This week I consider the importance road trips have had on my life, on what I think and believe. What I have written in the earlier essays has often been the result of such a trip. Here I am not talking about a particular time or place, but the undertaking that led to those times and places . . . the trip itself and not the destination.
So what is it about a road trip that keeps me heading down the highways and byways? Part of it is just being underway, finding a path, taking an occasional left or a right at the fork in the road. Robert Frost, in "The Road Not Taken" writes:
And sorry I could not travel both
And be one traveler, long I stood
And looked down as far as I could
To where it bent in the undergrowth;
Then took the other, as just as fair,
And having perhaps the better claim,
Because it was grassy and wanted wear;
Though as for that, the passing there
Had worn them really about the same,
And both that morning equally lay
In leaves no step had trodden black.
Oh, I kept the first for another day!
Yet knowing how way leads on to way,
I doubted if I should ever come back.
I shall be telling this with a sigh
Somewhere ages and ages hence:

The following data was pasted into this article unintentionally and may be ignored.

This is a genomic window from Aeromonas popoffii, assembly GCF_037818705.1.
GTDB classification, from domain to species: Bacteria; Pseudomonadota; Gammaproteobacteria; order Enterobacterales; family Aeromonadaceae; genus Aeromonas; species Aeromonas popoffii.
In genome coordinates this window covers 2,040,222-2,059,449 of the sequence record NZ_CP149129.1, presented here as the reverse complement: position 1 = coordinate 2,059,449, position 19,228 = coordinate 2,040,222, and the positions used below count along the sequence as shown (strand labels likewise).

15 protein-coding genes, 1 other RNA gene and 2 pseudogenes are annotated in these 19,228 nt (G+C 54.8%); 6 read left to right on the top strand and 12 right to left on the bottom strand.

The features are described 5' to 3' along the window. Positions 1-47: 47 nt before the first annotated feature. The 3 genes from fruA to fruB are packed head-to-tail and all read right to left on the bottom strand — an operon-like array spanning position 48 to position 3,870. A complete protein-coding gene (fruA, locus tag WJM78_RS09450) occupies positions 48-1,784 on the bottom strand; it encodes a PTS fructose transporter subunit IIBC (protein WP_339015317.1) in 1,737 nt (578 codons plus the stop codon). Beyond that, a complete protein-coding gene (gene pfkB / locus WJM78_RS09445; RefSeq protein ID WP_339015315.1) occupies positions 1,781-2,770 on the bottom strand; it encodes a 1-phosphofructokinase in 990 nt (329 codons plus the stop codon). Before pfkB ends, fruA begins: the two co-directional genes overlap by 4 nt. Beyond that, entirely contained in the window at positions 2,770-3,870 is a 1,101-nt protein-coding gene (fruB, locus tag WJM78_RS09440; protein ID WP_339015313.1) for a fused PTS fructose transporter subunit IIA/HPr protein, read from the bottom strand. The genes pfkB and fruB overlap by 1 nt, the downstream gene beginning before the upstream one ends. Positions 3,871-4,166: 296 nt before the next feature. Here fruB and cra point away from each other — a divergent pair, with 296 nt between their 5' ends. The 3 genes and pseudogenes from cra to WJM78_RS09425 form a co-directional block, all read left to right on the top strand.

Two roads diverge in a wood, and I –
I took the one less traveled by,
And that has made all the difference.
The Spanish poet Antonio Machado cautions the traveler that there is no road; one makes the road as one wanders. The German poet Rainier Maria Rilke suggests something similar but in a different way in his Duino Elegies; the traveler should beware for the road is also wandering. Regardless, they all point to the trip itself - the route chosen to make one’s approach - taking priority over the eventual destination, if any. William Least Heat-Moon sums it up pretty well; "to go out not quite knowing why is the very reason for going out at all, out to discover the why is the most promising and potentially fulfilling of outcomes."
NEXT WEEK: The Road to Joe